Shimon Attie at Jack Shainman Gallery, 513 West 20th Street, New York, NY
Everything that occurs has a story.
A story is a narrative, a yarn, a tale, told in such a way that designs to inspire the viewer to grab on and become involved in the account before his eyes. Whether it is by Aeschylus or Hitchcock, truncated and amplified representations of life’s dramas take the most salient features, then hitch them together and present them in such a way in order to make sense to the individual observing it all.
At the dawn of the motion picture, imagine this, no one knew how to tell a story with moving pictures. The first reels projected before an audience presented bits of photographed reality, i.e. an oncoming train, a couple kissing, a vaudeville act. The Russians (Eisenstein, Pudovkin, Vertov) figured this narrative puzzle out. Starting in the early 20s, they began utilizing a technique known as montage, which greatly improved the transmission of a narrative:
a succession of images juxtaposed so that the contrast between those images moves the story forward in the mind of the audience.
If this works, and I believe it does when describing the language of cinema, then my question to Shimon Attie becomes: how do you succeed in achieving the above mentioned utilizing not only a different format but starting off from an entirely different set of prepositions?
I was smitten, captivated and confounded by Mr. Attie’s installation, Racing Clocks Run Slow: Archaeology of a Racetrack, a 3-panel video installation that utilizes only the most essential ingredients for presenting a tight story/history lesson. The piece opened on the fiftieth anniversary of the founding of the Bridgehampton Auto Race Track. Mr. Attie has brought together individuals whose lives revolved around or were in some way connected to this racing landmark. This is an homage, but it is also a taut, super-distilled chronicle, minimalist, restrained, employing only the most essential of ingredients.
All the necessary elements are there, even the orchestral crescendos (built out of racetrack sounds: high-revving engines, the roar of passing cars, etc.) hit at seemingly perfect intervals. Watching it, my heart swelled. I was involved. The gallery and the rest of the audience around me melted away and disappeared. How did this happen? The above description of montage notwithstanding, Shimon Attie’s video installation contains not one iota of what most of us would think constitutes a flesh-and-blood story: there is no protagonist, no desire-line of protagonist and his goal, no logs-thrown-in-the-path, no love interest.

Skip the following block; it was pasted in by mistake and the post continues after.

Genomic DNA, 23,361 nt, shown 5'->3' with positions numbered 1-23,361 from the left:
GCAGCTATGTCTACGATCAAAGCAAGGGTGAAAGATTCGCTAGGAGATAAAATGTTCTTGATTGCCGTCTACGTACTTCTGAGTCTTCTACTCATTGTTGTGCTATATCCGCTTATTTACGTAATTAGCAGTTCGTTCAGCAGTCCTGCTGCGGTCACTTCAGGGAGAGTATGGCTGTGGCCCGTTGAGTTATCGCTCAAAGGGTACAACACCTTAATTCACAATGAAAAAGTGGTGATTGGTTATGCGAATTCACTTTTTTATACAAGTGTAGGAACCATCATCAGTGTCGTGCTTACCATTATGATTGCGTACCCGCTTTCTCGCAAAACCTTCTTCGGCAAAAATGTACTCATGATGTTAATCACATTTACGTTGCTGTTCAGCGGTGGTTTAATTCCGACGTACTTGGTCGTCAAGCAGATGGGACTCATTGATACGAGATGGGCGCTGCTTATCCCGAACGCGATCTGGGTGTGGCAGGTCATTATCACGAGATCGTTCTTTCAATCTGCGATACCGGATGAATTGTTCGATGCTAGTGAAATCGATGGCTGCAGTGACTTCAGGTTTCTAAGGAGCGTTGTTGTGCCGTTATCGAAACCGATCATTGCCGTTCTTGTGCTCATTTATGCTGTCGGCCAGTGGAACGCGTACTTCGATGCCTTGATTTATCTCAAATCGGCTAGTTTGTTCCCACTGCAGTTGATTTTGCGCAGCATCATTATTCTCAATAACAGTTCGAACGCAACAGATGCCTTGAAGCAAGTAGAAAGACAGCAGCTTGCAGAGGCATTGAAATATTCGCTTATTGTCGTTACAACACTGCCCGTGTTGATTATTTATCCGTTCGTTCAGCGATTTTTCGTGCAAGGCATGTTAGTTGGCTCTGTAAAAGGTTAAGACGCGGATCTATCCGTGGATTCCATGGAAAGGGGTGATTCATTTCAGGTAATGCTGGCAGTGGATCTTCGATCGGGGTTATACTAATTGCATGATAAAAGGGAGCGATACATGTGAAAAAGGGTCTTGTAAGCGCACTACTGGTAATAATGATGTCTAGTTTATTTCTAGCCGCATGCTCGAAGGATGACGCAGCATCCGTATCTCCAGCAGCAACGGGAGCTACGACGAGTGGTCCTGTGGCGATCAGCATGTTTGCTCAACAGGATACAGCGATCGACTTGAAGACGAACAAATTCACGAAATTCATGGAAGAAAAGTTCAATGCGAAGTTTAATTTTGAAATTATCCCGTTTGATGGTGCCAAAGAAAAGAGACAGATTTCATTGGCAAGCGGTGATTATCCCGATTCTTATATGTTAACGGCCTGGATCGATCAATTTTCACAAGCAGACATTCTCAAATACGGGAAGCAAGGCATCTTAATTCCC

To clarify: although the above definition of montage describes merely a technique of storytelling, Shimon Attie’s Archaeology is said technique fleshed out and made living. There is no story, per se, but I react just as much as if I’m experiencing one.
The individuals presented here in their standard attire from the racetrack days are videotaped holding static poses. There are no digital effects employed, no photographic stills utilized. The only elements that move are the camera and sometimes the rotating platforms on which the actors stand.
Across the three screens we witness multiple variations of a tableaux vivant: in some instances each actor pans across all 3 screens, in other instances said models occupy a matrix across all three or a single screen, in still more instances the models occupy only a single screen. Of course many variations on these motifs are explored.
What Mr. Attie has performed so successfully is to have presented a narrative, sans narrative.
He has stripped the piece down to only the barest essentials, still successfully drawing the viewer in (like any good story must do) and yet, at the same time, presenting us with a finely-assembled piece which stands on its own as an object in a gallery. Mr. Attie has straddled the two distinct forms and has proven himself more than capable in the conveyance of the necessary ingredients essential to each.
Mr. Attie’s shortcut history is possibly a portent of things to come in narrative cinema and video art. If one looks around in the commercial world of the moving image (cinema, television, internet) one may notice a constant attempt at “shorthand” going on, a drive to squeeze the most amount of narrative thrust and character into the smallest amount of time. What Mr. Attie does is not only go one better by removing the usual narrative “fat” (read: obligatory emotional indulgence) from the piece and focusing on still-lifes, impressions, flashbulb-reality forever frozen, distant memories experienced in life’s twilight) but utilize the commercial process of “squeezing” (much like an MP3 using lots of compression) by packing only the necessary information into the piece. At the same time, he does away with the wretched excesses of sensory overindulgences. He removes almost everything else and lets the audience do the filling inand gives them the space to do so. It’s the moving image started off from an entirely different series of premises. It’s as if Mr. Attie has gone back to the late-teens/early-20s and asked the same questions the Russians were asking, but, leaping off from a starting point far away from where they were, he came to an entirely different set of conclusions.
Racing Clocks Run Slow: Archaeology of a Racetrack played September 4 through 20. The Attraction of Onlookers—Aberfan: an Anatomy of a Welsh Village plays September 23 through October 4.
 Mamet, David. On Directing Film. Penguin Books, New York, 1991.
Hans Michaud is a freelance journalist in New York.
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